Kathe Kollwitz is regarded as one of the most important German artists of the twentieth century, and as a remarkable woman who created timeless art works against the backdrop of a life of great sorrow, hardship and heartache.
Before i start, did you know that Kollwitz knew Lu Xun? hahah it’s a random fact I found out at the Lu Xun museum during my 3 month immersion last year.
Nevetheless, this is a woodcut depicting people in hunger by Kollwitz. I came across this painting when searching Kollwitz. Well personally, I like artworks that are especially emotive as i like the relation between literature and arts. anycase, in this woodcut, Kollwitz uses strong lines to bring about the idea of the emotional suffering in which her subject matter is going through. The faces consuming the lady in hunger emphasises on the torture in which she is undergoing. This idea of an object consuming another influenced me quite alot as can be seen in my coursework under the theme Results Centred Happiness. Here’s the short write up from my prep board.
In this piece of work, I endeavour to depict how most Nanyang Girls place too much emphasis in the attainment of good results. The overall concept of this linocut was inspired by a movie that I watched entitled “Drag Me to Hell”. In the movie, the woman never escapes the arm of the evil spirits. Similarly, students of our school never seem to escape the notion of the need to attain straight As. Thus, I decided to depict an anguished girl being engulfed by flames and trying to reach into infinity for her grades. I also decided to make many copies of this picture, file it in a file and then mark them using very harsh remarks.. This was possible as linocut allows for rapid reproduction. Therefore, not only does the print reflects results- centered happiness, the file also shows everything a student never wants to hear or see, thus stressing the idea of the importance of good results to a student.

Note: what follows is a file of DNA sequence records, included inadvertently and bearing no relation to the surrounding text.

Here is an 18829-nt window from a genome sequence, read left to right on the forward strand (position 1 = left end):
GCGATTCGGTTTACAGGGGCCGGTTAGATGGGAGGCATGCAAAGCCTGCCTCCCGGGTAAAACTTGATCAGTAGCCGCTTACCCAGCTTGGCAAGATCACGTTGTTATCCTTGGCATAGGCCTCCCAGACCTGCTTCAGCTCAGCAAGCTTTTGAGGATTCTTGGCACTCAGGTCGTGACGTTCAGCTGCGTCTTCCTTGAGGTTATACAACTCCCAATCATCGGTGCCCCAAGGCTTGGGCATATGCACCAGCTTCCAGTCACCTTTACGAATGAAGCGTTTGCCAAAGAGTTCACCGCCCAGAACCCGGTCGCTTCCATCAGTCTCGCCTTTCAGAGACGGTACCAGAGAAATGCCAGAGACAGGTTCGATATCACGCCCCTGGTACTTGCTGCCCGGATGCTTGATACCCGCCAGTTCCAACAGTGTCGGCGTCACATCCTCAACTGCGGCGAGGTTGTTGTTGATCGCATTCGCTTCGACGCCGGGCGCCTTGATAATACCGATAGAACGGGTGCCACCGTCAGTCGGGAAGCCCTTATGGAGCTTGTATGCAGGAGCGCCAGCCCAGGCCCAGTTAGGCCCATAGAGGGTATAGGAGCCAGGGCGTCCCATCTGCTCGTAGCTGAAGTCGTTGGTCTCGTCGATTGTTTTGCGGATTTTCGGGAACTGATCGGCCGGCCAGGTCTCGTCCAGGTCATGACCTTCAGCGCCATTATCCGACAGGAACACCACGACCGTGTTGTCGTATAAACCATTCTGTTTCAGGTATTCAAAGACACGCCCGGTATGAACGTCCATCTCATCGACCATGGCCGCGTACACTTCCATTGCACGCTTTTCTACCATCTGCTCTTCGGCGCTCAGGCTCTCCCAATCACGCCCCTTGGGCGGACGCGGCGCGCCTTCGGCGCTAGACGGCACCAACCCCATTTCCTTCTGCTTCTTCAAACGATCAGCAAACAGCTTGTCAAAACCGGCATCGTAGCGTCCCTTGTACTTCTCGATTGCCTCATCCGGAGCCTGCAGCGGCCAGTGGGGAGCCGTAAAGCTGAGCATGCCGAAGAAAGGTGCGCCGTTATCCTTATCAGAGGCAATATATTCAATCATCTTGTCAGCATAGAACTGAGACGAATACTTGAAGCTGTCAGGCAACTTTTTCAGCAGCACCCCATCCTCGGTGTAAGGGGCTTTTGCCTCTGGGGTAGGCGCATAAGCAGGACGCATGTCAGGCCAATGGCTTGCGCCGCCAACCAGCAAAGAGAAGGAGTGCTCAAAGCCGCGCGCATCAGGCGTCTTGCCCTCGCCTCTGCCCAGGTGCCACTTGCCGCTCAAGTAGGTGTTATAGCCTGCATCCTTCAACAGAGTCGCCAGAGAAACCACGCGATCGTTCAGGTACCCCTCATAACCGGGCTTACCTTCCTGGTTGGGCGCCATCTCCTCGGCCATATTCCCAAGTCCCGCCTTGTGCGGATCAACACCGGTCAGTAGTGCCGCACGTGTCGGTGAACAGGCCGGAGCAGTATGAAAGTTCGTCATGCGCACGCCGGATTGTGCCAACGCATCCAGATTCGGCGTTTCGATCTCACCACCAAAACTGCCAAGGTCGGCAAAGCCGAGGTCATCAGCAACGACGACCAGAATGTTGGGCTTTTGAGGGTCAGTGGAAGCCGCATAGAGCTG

Indeed, I admit I was more influenced by the movie than Kollwitz initially, however, Kollwitz’s style is rather notable in her way of cutting to present the idea of agony. She uses harsh lines across her canvas to make the viewer identify with the pain the subject matter feels. Though i ultimately did not employ these harsh lines in my work, i tried to use a different way, which was to overwhelm the viewer with neater strokes. I admit that I am not daring enough to use harsh strokes like Kollwitz as I do not really have the guts and confidence to make such strong decisions on my lino. so perhaps this is an integral learning point for me in that I really need to learn to be less reserved.
In addition, there is an unequal amount of positive and negative space in Kollwitz’s Hunger. This could possibly be because she wanted to show how the black and darkness of the entire situation is more overwhelming. I tried to include this in my own linocut by including more negative( black) spaces in my artwork.
I also feel very inspired by the movement of the lines she uses, which would be a good reference for me when I was trying to portray smoke engulfing my student.